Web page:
Post-grant reviews often do away with those patents, but rarely ever on the basis of Art. 52 EPC per se. What typically happens is that the Federal Patent Court of Germany or other courts of competent jurisdiction categorize some claim limitations as "non-technical" and purposely ignore them in their novelty or inventiveness analysis. Whatever little remains then is often anticipated by, or at the very least obvious over, the prior art. But, unfortunately, efficiency gains (reduced data volumes, increased processing speeds, economic use of screen space etc.) often serve as an excuse for circumventing Art. 52 EPC.

Tomorrow the Munich I Regional Court will hold a first hearing in one of eight BlackBerry v. Facebook/WhatsApp/Instagram cases over a total of five different patents--all of them pure software patents. Patents on "programs for computers as such."

In March 2018, BlackBerry sued Facebook as well as its WhatsApp and Instagram subsidiaries in the Central District of California (= L.A., though geographically it would be SoCal). Facebook's VP of Litigation and Deputy General Counsel, Paul Grewal, issued the following statement:

"Blackberry’s suit sadly reflects the current state of its messaging business. Having abandoned its efforts to innovate, Blackberry is now looking to tax the innovation of others. We intend to fight."

The fact that Facebook still isn't paying BlackBerry any royalties is a good sign. Don't feed the failed-business-turned-troll!

Mr. Grewal used to serve as a United States Magistrate Judge in the Northern District of California. Over the years this blog mentioned him quite often, most notably in connection with Apple v. Samsung discovery and (un)sealing disputes as well as his mediation effort with Oracle and Google, a case that he realized just had to go to trial.

While there has been some media coverage of BlackBerry's U.S. litigation against Facebook (and a countersuit by Facebook), I haven't been able to google any articles on the eight Munich lawsuits, even though a couple of first hearings have already taken place there. This is the list of patents and first hearing dates:

  1. EP1734728 on a "method and apparatus for switching between concurrent messaging sessions" (first hearing held on 01/10/2019)

    accused functionality: showing two chat histories in parallel

  2. EP1633114 on a "system and method for maintaining on a handheld electronic device information that is substantially current and is readily available to a user" (first hearing held on 01/17/2019)

    accused functionality: automatically identifying user profiles containing partly identical data

  3. EP1746790 on a "method of sharing an Instant Messaging history" (first hearing: tomorrow = 02/14/2019)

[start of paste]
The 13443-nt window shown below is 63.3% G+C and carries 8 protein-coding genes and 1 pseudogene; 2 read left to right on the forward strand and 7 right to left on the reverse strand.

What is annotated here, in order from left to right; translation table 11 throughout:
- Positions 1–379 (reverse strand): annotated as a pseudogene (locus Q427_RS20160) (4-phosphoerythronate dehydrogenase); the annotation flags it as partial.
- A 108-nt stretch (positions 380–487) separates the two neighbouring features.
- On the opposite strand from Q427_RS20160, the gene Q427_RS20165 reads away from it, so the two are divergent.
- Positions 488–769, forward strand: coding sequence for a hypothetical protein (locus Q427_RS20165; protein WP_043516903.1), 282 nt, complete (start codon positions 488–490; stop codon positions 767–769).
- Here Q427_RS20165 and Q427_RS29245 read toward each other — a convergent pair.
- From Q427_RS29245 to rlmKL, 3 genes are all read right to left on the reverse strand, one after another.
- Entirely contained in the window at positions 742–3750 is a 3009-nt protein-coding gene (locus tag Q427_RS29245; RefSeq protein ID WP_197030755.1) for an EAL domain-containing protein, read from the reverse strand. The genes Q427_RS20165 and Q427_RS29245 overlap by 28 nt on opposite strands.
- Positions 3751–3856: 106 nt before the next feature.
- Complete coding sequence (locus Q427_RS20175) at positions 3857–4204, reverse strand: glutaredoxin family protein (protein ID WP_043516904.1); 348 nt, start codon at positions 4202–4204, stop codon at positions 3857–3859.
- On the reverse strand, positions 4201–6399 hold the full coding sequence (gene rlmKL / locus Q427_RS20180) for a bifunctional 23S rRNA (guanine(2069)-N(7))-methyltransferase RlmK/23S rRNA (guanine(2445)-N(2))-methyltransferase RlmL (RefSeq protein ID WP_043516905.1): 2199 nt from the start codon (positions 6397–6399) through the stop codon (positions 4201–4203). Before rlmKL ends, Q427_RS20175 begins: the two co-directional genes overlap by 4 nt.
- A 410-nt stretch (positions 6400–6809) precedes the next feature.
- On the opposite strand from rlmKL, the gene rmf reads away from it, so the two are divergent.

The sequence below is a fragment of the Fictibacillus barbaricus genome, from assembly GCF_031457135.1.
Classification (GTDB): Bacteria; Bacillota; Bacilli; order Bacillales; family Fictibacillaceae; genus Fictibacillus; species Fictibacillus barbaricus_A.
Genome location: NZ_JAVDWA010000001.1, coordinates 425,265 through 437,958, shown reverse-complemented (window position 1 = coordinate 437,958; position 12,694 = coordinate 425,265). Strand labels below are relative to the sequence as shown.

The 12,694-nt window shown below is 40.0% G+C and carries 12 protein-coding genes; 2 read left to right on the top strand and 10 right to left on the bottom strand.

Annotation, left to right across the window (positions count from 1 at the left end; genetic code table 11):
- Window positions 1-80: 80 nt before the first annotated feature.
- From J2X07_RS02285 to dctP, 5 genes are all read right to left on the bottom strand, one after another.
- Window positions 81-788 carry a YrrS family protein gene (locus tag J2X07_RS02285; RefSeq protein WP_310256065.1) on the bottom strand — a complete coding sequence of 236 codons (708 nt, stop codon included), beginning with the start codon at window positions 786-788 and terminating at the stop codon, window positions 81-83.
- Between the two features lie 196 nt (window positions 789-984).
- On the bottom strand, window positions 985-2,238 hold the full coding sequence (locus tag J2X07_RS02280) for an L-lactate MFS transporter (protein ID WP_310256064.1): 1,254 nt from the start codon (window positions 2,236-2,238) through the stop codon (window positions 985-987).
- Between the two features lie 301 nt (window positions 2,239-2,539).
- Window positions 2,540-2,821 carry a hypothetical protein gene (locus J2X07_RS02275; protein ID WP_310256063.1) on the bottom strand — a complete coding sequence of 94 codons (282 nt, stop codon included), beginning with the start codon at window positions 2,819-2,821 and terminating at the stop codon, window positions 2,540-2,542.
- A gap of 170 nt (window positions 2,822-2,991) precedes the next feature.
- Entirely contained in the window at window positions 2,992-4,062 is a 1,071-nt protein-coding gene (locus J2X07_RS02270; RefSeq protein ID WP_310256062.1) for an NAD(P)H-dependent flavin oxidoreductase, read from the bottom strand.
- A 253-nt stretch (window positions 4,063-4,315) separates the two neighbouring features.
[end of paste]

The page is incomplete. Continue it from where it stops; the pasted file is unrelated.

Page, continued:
accused functionality: sharing messages from the chat history

  4. EP1540495 on a "method and system for displaying group chat sessions on wireless mobile terminals" (first hearing: 02/28/2019)

    accused functionality: displaying chat history while text is being edited

  5. EP2339799 on an "IM contact list entry as a game in progress designate" (first hearing: 02/28/2019)

    accused functionality: chatting during gameplay

This is another series of Munich cases in which Quinn Emanuel is asserting patents on behalf of a patent monetization-focused client against a Freshfields client. QE is representing Qualcomm against Apple in a series of German infringement cases, and Freshfields is defending Apple. Here, QE is suing Freshfields client Facebook on BlackBerry's behalf.

The BlackBerry company was named Research In Motion (RIM) when it filed the related patent applications. The irony is that "Research In Motion" is structurally similar to the names of many patent trolls, but the company was actually focused on making products at the time and itself the target of lawsuits brought by trolls, with the NTP case (settled for $612.5 million) being the most well-known example, while it's now named BlackBerry, but far more interested in patent monetization while its namesake products became pretty irrelevant a long time ago, thanks to the iPhone and Android.

I was in frequent contact with RIM in 2006, shortly after the costly NTP settlement that happened on the eve of what would most likely have been a U.S. injunction. I remember that they were the first company (of many) to tell me about the problems they had with Qualcomm, and that they were really happy about the Supreme Court's eBay v. MercExchange ruling (on patent injunctions) that year. But times have changed, and now they're asserting software patents against Facebook and its two most famous subsidiaries as if Article 52 of the European Patent Convention didn't exist.

In addition to suing companies like Facebook directly, BlackBerry engages in privateering. Last week, PatentlyApple reported on a declaratory judgment action brought by Apple against a troll named "Fundamental Innovation Systems" that wants (but hopefully won't get any) license fees from Apple over a dozen former RIM/BlackBerry patents.

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250 million consumers v. Qualcomm: trial in 2019 no longer realistic

Only two things worked out well for Qualcomm on the litigation front this year: the Lasinski cross-examination and the fact that the United States Court of Appeals for the Ninth Circuit allowed Qualcomm's interlocutory appeal of Judge Lucy H. Koh's certification of a class of up to 250 million consumers suing Qualcomm for a partial refund of what those people paid for their smartphones (seeking $5 billion in total, or roughly $20 on average per person who bought a smartphone in the U.S. during the relevant period, which started in March 2011).